First Advisor

Richard H. Beyler

Date of Publication


Document Type


Degree Name

Master of Arts in Interdisciplinary Studies (MAIS)


Interdisciplinary Studies




Greece -- Civilization -- To 146 B.C., German Philosophy -- 19th century, Jacob Burckhardt -- 1818-1897, Friedrich Wilhelm Nietzsche -- 1844-1900, Greece -- History -- To 146 B.C. -- Historiography



Physical Description

1 online resource (iii, 115 p.)


In the following study I reappraise the nineteenth century Swiss historian Jacob Burckhardt (1818-1897). Burckhardt is traditionally known for having served as the elder colleague and one-time muse of Friedrich Nietzsche at the University of Basel and so his ideas are often considered, by comparison, outmoded or inapposite to contemporary currents of thought. My research explodes this conception by abandoning the presumption that Burckhardt was in some sense "out of touch" with modernity. By following and significantly expanding upon the ideas of historians such as Allan Megill, Lionel Gossman, Hayden White, Joseph Mali, John Hinde and Richard Sigurdson, among others, I am able to portray Burckhardt as conversely inaugurating a historiography laden with elements of insightful social criticism. Such criticisms are in fact bolstered by virtue of their counter-modern characteristic. Burckhardt reveals in this way a perspicacity that both anticipates Nietzsche's own critique of modernity and in large part moves well beyond him. Much of this analysis is devised through a genealogical approach to Burckhardt which places him squarely within a cohesive branch of post-Kantian thought that I have called heterodox post-Kantianism. My study revaluates Burckhardt through the alembic of a "discursive" post-Kantian turn which reinvests many of his outré ideas, including his radical appropriation of historical representation, his non-teleological historiography, his various pessimistic inclinations, and additionally, his non-empirical, "aesthetic" study of history, or "mythistory," with a newfound philosophical germaneness. While I survey the majority of Burckhardt's output in the course of my work, I invest a specific focus in his largely unappreciated Greek lectures (given in 1869 but only published in English in full at the end of the twentieth century). Burckhardt's "dark" portrayal of the Greeks serves to not only upset traditional conceptions of antiquity but also the manner in which self-conception is informed through historical inquiry. Burckhardt returns us then to an altogether repressed antiquity: to a hidden, yet internal "dream of a shadow." My analysis culminates with an attempt to reassess the place of Burckhardt's ideas for modernity and to correspondingly reexamine Nietzsche. In particular, I highlight the disparity between Nietzsche's and Burckhardt's reception of the "problem of power," including the latter's reluctance - which was attended by ominous and highly prescient predictions of future large-scale wars and the steady "massification" of western society - to accept Nietzsche's acclamation of a final "will to power." Burckhardt teaches us the value of history as an active counterforce to dominant modern reality-formations and in doing so, his work rehabilitates the relevance of history for a world which, as Burckhardt once noted, suffers today from a superfluity of present-mindedness.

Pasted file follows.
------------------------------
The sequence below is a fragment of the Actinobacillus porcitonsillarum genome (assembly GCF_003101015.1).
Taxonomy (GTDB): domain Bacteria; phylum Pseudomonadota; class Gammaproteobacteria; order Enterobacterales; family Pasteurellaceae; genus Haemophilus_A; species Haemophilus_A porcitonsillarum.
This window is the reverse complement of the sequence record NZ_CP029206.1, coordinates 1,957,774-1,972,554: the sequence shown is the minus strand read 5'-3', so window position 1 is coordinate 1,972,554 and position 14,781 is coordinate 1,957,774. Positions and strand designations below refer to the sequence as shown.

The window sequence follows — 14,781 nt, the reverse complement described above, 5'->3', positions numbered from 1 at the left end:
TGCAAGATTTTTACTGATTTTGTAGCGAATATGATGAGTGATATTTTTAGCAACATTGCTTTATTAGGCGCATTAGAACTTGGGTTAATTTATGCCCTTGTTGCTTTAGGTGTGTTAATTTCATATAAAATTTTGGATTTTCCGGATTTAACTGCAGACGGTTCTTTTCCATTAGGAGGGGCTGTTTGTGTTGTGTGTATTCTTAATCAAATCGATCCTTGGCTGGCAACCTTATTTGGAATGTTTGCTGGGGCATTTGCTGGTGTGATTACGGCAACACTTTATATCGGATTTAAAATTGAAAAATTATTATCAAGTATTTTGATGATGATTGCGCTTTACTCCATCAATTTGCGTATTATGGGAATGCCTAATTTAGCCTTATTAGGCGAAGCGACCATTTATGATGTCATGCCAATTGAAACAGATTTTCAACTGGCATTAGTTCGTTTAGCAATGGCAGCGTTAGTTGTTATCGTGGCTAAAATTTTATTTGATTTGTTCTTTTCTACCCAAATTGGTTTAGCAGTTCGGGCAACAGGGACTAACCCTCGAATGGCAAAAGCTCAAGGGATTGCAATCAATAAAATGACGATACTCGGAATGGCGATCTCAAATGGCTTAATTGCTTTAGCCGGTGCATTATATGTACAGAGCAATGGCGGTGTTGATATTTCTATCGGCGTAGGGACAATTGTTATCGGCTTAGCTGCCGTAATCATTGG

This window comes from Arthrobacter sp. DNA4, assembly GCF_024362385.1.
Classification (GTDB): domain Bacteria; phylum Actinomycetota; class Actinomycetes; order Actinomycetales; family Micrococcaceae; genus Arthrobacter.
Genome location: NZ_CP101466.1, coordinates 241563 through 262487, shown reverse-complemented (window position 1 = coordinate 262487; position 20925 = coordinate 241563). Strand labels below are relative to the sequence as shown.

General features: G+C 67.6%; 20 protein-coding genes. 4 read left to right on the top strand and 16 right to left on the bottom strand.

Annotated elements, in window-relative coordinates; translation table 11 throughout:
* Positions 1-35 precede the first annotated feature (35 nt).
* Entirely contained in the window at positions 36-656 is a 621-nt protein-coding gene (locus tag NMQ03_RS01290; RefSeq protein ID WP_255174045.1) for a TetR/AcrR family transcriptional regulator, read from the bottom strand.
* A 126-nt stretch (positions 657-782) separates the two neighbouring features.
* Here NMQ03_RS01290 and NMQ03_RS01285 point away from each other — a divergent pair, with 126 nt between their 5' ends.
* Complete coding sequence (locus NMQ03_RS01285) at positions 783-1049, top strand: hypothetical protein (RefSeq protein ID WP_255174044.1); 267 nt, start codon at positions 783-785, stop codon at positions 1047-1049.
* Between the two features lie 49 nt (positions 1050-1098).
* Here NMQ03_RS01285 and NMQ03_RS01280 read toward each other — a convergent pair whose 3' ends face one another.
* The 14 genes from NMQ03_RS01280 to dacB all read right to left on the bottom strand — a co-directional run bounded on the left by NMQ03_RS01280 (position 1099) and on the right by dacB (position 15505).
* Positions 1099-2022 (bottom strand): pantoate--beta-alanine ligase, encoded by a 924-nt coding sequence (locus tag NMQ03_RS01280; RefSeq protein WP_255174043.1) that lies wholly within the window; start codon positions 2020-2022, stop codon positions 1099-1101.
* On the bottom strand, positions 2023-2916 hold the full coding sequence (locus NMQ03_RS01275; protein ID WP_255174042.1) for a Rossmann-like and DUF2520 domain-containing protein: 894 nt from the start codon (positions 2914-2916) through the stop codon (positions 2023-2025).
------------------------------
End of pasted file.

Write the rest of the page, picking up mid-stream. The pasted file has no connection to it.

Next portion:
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Portland State University. Graduate Studies and Research. Interdisciplinary Programs

Persistent Identifier